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Mayor Cancels 2013 DC Tax Lien Sales

by Shilpi Paul

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Courtesy of the Office of the Mayor.

Mayor Vincent Gray has initiated a few more actions in response to the Washington Post’s recent exposé which revealed a predatory tax lien sale system that resulted in city homeowners losing their houses over minor tax debts.

Late Friday, Gray ordered the cancellation of this year’s tax lien sales for owner-occupied homes that were not in foreclosure proceedings, and will be establishing a Real Property Tax Ombudsman to counsel residents who need assistance paying their debts and navigating the system.

Additionally, some city staffers have been directed to take a close look at all the pending foreclosures that are resulting from tax debts, and the mayor will be introducing legislation to make the process more fair. Among other things, the legislation will cap the legal fees that tax sale purchasers can collect at $2,200 and mandate greater outreach and introduce programs like payment plans to those whose properties are at risk of foreclosure due to unpaid tax bills.

From the press release:

“Last Sunday, when I first learned from a Washington Post article about the problem of vulnerable District homeowners losing their homes through tax-lien sales, I was appalled by the injustices cited and immediately began pursuing potential remedies,” Mayor Gray said. “The actions that Dr. Gandhi and I have taken today will ensure that, from this point forward, no District residents whose property has been sold at a tax-lien sale will be at risk of losing their homes through this process if they have extraordinary circumstances that warrant a re-examination of their cases.”

Canceling the sales will mean that the city will pay certain fees to the tax lien buyers, reported the Post, and the homeowners will still be required to pay their debts.

The Mayor’s office is now searching for an Ombudsman, and will introduce legislation when the Council session begins on Tuesday.

See other articles related to: vincent gray

This article originally published at http://dc.urbanturf.com/articles/blog/2013_tax_lien_sales_canceled_decides_mayor_gray/7558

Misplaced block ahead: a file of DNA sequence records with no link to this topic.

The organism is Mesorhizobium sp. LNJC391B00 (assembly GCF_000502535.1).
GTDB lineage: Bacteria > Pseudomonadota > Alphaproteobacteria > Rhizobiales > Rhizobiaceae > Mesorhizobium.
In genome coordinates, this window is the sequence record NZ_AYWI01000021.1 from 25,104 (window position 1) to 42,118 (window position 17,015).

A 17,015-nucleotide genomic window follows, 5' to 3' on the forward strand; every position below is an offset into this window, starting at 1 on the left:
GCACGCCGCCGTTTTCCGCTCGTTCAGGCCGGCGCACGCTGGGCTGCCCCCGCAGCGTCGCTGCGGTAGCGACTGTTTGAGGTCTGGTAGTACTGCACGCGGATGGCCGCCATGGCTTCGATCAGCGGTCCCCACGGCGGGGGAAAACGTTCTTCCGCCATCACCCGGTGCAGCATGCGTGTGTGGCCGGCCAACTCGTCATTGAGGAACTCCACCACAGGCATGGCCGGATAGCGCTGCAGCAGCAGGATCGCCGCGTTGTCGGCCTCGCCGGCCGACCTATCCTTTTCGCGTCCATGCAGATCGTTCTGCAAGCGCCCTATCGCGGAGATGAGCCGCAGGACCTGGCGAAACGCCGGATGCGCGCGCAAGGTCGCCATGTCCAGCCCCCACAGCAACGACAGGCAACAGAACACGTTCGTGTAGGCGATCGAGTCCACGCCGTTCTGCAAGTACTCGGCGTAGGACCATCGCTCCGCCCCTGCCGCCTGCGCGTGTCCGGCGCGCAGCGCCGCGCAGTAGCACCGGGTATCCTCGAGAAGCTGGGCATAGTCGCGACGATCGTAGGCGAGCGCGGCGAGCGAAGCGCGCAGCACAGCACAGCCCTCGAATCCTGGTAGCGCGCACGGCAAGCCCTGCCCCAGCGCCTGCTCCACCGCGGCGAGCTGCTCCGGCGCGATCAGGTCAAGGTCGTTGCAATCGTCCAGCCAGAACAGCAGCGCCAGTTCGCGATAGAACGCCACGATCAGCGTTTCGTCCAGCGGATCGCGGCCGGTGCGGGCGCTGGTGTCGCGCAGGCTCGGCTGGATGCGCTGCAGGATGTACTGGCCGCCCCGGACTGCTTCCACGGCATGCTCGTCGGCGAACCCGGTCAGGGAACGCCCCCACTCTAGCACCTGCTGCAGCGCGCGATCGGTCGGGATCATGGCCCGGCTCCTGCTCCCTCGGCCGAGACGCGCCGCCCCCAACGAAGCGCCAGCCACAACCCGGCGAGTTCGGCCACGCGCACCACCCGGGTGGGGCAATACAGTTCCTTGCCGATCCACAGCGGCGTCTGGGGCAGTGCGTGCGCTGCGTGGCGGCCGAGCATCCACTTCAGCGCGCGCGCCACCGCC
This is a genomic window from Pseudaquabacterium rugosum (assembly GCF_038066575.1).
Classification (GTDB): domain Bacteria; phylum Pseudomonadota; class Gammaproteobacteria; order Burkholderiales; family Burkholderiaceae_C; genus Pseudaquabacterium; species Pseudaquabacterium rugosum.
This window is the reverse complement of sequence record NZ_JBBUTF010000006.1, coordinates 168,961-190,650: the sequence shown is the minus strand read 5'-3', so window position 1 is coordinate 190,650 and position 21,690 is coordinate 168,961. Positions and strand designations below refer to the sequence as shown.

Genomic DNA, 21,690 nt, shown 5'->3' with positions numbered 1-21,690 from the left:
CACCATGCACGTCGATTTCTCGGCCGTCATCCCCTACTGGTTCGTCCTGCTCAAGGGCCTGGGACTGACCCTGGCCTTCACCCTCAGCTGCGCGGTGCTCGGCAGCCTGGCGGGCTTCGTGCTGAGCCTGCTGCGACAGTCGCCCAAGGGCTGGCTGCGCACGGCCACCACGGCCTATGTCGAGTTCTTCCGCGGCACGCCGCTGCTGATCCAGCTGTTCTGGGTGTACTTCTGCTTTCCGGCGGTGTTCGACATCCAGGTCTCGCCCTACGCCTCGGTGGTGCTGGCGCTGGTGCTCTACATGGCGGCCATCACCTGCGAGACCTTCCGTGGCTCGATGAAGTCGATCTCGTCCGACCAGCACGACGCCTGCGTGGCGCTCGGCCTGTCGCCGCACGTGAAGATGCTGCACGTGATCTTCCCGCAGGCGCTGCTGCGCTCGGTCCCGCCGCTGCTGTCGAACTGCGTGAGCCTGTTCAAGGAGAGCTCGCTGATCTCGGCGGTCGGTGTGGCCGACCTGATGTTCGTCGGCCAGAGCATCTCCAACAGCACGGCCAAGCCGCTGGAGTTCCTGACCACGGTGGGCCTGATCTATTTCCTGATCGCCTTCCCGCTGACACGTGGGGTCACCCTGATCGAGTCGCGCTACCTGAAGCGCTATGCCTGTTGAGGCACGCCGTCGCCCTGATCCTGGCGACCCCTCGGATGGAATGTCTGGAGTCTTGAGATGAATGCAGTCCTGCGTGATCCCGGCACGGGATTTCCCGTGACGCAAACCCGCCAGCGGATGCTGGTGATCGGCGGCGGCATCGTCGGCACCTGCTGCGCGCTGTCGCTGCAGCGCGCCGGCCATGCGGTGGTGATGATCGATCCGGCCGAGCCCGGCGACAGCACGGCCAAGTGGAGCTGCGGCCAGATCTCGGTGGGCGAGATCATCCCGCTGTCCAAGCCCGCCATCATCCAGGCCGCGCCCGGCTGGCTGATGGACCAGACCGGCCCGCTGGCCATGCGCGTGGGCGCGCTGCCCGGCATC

6 Comments

  1. Marie said at 4:31 pm on Monday September 16, 2013:

    I would like for the City to make the homeowners whole whose property was unlawfully sold at DC tax lien sale in the last 3 years and to compensate any other homeowner whose property was sold unlawfully by the tax lien office.
    The mayor needs to recommend to Congress that Mr. Ghandi be fired.

  1. mona said at 10:10 pm on Monday September 16, 2013:

    Don’t be fooled, every single council person new this was how the tax sale worked. Until the WP wrote it up then they get nailed to the wall about it. They should have put provisions in to eliminate certain people a long time ago but it just wasn’t a problem until now. The tax sale process has certainly done some bad things to some people but it has been a savior for dealing with flat out vacant and abandoned building in the city. There are a lot more vacant and abandoned building in this city then there are homeowners done wrong. Not saying I don’t think that they should be compensated for these sales but it would be very hard to even figure out where the violations even occurred. It isn’t just Mr Ghandi, they all knew about it.

  1. Butler Engle said at 9:21 am on Tuesday September 17, 2013:

    This city has a multitude of city agency resources, charities, non-profits, and funds available for elderly and lower income homeowners. No one should be surprised to learn their house is up for a tax sale. No one is going to lose their home after a tax sale unless they don’t pay off the debt. They have six months before the purchaser of the tax lien can foreclose on them.  The mayor’s response is knee-jerk and political and further erodes any sense of accountability people should have for their own affairs.

  1. hmmm said at 10:09 am on Tuesday September 17, 2013:

    oh please Butler Engle - you clearly did not read the article.  I’m a capitalist but I commend the mayor’s efforts.  If you think it’s okay to buy someone’s tax lien over a $200 tax debt, foreclose on that house, and keep the equity - you’re a thief.  A legal thief, sure.  But a thief nonethless.

  1. Zesty said at 11:05 am on Tuesday September 17, 2013:

    @Butler, There were cases where persons paid their debts but the payment was incorrectly applied and a lien placed on their homes. After the “investors” added large fees, some of these residents were unable to pay and lost their homes. This is in direct opposition to your assertions. We need accountability….for the CFO employees who made these mistakes and went un-reprimanded!

  1. Kelly said at 2:52 pm on Wednesday September 18, 2013:

    I find it interesting that Mayor Gray is concerned about people losing their homes over small amounts of money but was ready to put homeless adults and children out on the street by closing the only homeless shelters in DC just 2 1/2 yrs ago. Hmmmmm…...........

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